Op-Ed: Justice for Métis veterans
- John Lagimodiere | November 12, 2019
At long last, 2019 finally saw the Government of Canada apologize to Métis veterans of WWII for their poor treatment when they returned to their communities after battling over seas for Queen and country. Programs, services, training and other benefits were often not delivered in remote or northern Métis communities, and often veterans even told of the opportunities available to them.
The impacts were wide spread. At the apology in September, The Minister of National Defence described the outcomes well. “Looking back, it is clear that the pre- and post-Second World War experiences some Métis Veterans faced may have negatively affected their successful re-establishment in civilian life following the Second World War,” said The Honourable Lawrence MacAulay, Minister of Veterans Affairs and Associate Minister of National Defence. “Many experienced poverty, and a relative lack of pre-war education, vocational skills, and work experiences. We apologize that the benefits offered to Veterans after the war were not well designed to meet Métis Veterans’ specific needs. For example, many Métis Veterans did not possess the required pre-requisites to access education and training.”
The apology came along with a $30 million compensation fund in the settlement called the Canada-Métis Nation Métis Veterans Recognition Payment Agreement. Each living veteran and the families of veterans who have died in the last three years will receive $20,000. The remainder of the money will go to a trust for scholarships and initiatives to commemorate Métis veterans.
So far, the Métis National-Council has only identified less than a dozen surviving veterans. Often at enrollment, Métis enlistees just listed French or anything other than Métis to escape racism. Many surviving veterans are in Saskatchewan.
Recently, Métis Nation-Saskatchewan President Glen McCallum presented compensation cheques and beaded poppies to Métis War Veterans Lucien “Jim” Boucher and Alice Marie Victoria Samuel in ceremonies in Saskatoon and Duck Lake. The apology and compensation are long overdue and very much welcomed by the community.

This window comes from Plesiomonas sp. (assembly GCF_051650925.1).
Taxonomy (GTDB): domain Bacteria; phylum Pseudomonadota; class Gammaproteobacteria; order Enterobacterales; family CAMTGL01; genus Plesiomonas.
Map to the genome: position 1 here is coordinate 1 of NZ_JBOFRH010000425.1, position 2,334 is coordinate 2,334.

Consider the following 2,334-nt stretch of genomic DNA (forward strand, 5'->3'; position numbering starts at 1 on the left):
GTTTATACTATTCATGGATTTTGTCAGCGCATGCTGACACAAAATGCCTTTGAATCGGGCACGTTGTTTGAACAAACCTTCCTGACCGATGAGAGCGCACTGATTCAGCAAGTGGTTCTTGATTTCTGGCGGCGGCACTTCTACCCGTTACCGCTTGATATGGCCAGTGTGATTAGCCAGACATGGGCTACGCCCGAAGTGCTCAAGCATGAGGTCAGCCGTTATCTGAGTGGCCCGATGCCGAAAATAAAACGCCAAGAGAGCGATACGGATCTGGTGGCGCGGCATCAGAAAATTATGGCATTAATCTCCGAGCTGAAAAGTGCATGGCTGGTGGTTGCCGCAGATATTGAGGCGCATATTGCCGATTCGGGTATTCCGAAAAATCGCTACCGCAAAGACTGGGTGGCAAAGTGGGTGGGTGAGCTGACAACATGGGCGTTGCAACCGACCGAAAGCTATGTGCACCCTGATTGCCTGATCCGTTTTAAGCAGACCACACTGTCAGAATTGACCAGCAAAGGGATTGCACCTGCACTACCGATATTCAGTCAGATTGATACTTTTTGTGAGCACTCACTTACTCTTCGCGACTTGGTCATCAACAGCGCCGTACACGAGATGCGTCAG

It is unfortunate that the Indigenous men and women in Canada who volunteered for our country were given such short shrift on their return. They sacrificed their lives, bodies and souls over there only to be treated so very poorly upon their return. It must also be noted that the Department of Veterans Affairs in Canada, doesn’t do a very good job for any of our soldiers that serve us. There always seems to be a fight for medical care and benefits for all. What does that say about our country and what we can do for our citizens. Pretty disappointing. Make sure you hug a vet and do your best to support them in their civilian lives. They have done much for us. Least we can do for them is show them support and respect. The apology and compensation are a start.
I want to take some space to thanks Darla Read for her many years of awesome work with Eagle Feather News. From freelance writer to web editor, Darla worked with us over a span of 15 years. That’s a lot. Awesome web editor. She has now moved on and is working on her own business helping new mothers during the ups and downs of having a baby, a calling close to her heart. We thanks her for all she has done for us.
We also now want to welcome Errol Sutherland on board as our web dude. He hasn’t picked an official title yet, but pretty sure it will be better than web dude. Errol comes to us with a diverse social media and marketing background including working at SIIT and Creative Fire as well as freelancing his own business. He is also a heck of a photographer so get used to seeing Errol swinging his camera at community and news events covering stories and capturing images for our website and paper.
While we are talking website, did you know we average 30,000 visitors a month? There are new stories on the web every day, most of which you won’t see in this paper. Totally unique stories about you, your friends, family and our communities. All doing awesome things. Make sure you check it out…. also go to our Facebook and vote for newsmaker of the year. Lots of big news this year. Who is your biggest newsmaker? Cast your vote!